Health

Light activity speeds recovery from sports concussion

UW Health sees outcomes improved with new protocol

Light activity speeds recovery from...

MADISON, Wis. - The International Conference on Concussions in Sport is recommending a change to protocol that would have athletes begin light activity one or two days after getting a concussion.

The recommendation is a change from the cocooning protocol that had athletes shut down activity for 10 to 14 days.

“The guideline was saying we have to have 10 to 14 days of rest. We really need to isolate the athlete. They can’t exercise, they can’t participate in school and they can’t do media. So things like looking at a phone, watching TV, playing games, that’s all shut down,” said Liz Chumanov, an advanced clinician in sports rehabilitation with UW Health.

Research now shows the cocooning protocol has an adverse effect on the recovery of the athlete.

“With a concussion you have an athlete who is a very highly active individual and you shut them down.  So the old thought process of, let’s shut them down for 10 to 14 days, well they are going to get a cascade of depression type symptoms because you’ve shut them down from their activity,” Chumanov said. 

Concussions do require time for the injury to the brain to heal, but introducing light activity in the days following speeds up the recovery of the athlete. 

One or two days after sustaining a concussion, athletes are introduced to light activity.  If concussion symptoms do not return, the activity level is increased the following day.  The research shows that, in many cases, an athlete can return to competition after one week, but that can vary by the individual.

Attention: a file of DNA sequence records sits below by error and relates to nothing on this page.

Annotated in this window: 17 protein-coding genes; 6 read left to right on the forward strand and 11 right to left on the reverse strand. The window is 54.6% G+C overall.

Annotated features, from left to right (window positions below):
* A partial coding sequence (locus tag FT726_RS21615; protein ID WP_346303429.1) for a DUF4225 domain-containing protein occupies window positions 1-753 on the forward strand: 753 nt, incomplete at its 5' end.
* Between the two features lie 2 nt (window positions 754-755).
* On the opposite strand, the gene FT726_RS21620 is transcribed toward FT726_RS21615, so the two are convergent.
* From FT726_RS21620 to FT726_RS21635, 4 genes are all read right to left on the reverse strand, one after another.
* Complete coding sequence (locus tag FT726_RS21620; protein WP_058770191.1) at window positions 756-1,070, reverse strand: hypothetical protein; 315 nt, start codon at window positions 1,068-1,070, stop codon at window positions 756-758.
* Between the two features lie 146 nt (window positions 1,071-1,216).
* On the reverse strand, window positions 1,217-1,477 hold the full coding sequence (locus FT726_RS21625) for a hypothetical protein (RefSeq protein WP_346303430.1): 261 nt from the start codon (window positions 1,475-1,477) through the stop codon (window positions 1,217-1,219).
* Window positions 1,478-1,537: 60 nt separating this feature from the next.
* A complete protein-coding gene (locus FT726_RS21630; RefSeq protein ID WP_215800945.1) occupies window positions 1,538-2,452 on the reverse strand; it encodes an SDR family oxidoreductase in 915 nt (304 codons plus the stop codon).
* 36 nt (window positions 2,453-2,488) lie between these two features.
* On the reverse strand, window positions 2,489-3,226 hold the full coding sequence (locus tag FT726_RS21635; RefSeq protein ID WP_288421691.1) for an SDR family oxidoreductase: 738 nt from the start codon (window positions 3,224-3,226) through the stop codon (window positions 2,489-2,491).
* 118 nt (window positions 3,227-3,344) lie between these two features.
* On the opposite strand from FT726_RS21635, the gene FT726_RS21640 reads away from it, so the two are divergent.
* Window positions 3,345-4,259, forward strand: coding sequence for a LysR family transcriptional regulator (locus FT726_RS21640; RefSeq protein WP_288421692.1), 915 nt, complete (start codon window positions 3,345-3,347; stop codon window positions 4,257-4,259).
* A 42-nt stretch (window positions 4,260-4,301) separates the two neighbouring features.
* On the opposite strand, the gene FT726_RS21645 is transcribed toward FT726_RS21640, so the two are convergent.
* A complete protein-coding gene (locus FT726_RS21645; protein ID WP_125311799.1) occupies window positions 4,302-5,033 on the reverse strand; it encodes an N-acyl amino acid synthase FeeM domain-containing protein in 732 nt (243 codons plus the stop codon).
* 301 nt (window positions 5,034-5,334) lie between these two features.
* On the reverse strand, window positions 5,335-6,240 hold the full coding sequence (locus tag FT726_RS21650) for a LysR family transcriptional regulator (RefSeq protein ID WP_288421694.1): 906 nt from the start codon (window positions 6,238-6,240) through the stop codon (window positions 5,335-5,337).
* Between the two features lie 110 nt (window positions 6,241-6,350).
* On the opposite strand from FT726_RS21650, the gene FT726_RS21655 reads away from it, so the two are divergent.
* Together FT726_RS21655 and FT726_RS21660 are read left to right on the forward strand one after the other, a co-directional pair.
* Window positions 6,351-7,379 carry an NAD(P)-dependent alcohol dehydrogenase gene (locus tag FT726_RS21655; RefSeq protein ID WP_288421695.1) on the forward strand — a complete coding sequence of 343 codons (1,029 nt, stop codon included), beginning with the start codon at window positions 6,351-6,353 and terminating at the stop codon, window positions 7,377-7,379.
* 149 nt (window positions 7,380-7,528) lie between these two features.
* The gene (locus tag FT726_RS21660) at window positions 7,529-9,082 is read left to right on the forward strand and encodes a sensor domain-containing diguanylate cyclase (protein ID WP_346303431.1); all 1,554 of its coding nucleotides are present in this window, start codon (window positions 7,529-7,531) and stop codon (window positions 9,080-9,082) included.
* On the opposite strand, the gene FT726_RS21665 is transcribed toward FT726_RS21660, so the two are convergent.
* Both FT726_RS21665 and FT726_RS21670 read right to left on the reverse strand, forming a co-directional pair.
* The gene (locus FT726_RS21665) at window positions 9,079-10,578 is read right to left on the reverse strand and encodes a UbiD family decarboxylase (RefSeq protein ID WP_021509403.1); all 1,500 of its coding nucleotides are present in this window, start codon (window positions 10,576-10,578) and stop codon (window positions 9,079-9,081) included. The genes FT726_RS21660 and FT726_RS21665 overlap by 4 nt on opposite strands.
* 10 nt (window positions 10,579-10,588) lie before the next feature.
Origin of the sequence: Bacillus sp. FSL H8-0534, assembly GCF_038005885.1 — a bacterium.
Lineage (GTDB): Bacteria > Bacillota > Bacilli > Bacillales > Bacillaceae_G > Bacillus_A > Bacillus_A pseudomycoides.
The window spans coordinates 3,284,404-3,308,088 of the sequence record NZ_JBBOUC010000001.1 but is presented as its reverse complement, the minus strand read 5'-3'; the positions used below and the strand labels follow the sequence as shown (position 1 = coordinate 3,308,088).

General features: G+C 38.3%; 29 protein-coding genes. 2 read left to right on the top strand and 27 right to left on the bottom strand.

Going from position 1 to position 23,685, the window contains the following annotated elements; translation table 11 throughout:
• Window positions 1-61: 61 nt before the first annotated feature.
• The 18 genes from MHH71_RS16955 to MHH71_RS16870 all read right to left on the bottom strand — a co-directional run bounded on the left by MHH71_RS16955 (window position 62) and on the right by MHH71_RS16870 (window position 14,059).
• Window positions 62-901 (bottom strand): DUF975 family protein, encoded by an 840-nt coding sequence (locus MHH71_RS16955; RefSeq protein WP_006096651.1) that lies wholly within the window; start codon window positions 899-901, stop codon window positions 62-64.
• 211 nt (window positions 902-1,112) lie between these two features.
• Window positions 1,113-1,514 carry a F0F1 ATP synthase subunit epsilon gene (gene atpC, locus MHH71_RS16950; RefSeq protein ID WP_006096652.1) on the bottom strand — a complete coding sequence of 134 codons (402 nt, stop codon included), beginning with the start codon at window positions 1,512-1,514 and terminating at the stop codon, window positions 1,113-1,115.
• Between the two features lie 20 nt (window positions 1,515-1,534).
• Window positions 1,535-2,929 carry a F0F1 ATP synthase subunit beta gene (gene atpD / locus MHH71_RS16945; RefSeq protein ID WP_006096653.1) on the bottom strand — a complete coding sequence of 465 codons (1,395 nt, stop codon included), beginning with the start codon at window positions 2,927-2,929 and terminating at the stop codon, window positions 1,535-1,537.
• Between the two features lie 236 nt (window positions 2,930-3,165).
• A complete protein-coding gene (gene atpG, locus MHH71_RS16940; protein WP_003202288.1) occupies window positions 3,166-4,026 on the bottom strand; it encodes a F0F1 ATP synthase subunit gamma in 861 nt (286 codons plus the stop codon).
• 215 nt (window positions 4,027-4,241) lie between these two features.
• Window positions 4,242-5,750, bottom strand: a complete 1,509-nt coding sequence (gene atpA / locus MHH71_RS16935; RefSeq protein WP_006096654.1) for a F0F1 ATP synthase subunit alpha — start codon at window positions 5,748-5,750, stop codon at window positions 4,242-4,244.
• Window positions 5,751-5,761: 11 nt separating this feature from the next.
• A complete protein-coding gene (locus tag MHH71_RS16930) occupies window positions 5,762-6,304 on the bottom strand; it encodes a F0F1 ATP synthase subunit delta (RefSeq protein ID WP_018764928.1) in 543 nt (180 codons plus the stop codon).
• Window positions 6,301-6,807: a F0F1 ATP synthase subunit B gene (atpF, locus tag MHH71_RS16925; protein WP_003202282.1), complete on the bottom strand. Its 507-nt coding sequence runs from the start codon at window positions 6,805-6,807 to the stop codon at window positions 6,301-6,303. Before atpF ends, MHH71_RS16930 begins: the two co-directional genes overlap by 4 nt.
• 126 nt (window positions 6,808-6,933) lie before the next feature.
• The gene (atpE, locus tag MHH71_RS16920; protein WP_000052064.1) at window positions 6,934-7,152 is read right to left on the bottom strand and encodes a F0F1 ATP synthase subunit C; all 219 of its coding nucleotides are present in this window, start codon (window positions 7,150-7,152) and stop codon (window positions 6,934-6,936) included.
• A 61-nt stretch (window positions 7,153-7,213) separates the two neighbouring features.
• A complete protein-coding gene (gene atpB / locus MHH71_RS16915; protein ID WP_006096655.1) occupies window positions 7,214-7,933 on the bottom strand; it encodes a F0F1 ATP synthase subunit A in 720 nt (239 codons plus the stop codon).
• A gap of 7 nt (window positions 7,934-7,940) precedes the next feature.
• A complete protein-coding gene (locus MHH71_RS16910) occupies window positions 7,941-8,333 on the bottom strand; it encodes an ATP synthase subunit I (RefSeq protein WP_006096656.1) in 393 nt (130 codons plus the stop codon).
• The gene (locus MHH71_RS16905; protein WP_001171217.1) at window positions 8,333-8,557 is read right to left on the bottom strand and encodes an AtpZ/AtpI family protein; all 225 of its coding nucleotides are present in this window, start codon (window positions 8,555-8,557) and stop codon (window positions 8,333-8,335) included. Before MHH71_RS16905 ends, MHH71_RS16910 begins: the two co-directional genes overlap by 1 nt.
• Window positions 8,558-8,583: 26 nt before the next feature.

“The new thought process is, and there is literature to support it, these are highly active individuals.  If we get them active again, we can stop that cascade of symptoms and hopefully prevent some of those individuals who actually go on to more of a prolonged recovery,” Chumanov said.

UW Health has been utilizing a concussion protocol that gets athletes active after one or two days for the last five years.  By gradually increasing activity, if no concussion symptoms return, they have seen improvements in the quality and speed of recovery.

To read the statement issued by the International Conference on Concussions, visit the British Journal of Sports Medicine website.

For more information on the concussion protocol used by UW Health, visit their website at uwhealth.org.  

It is important for any athlete who may have sustained a concussion to be seen by a physician and consult with them before deciding on a recovery protocol.



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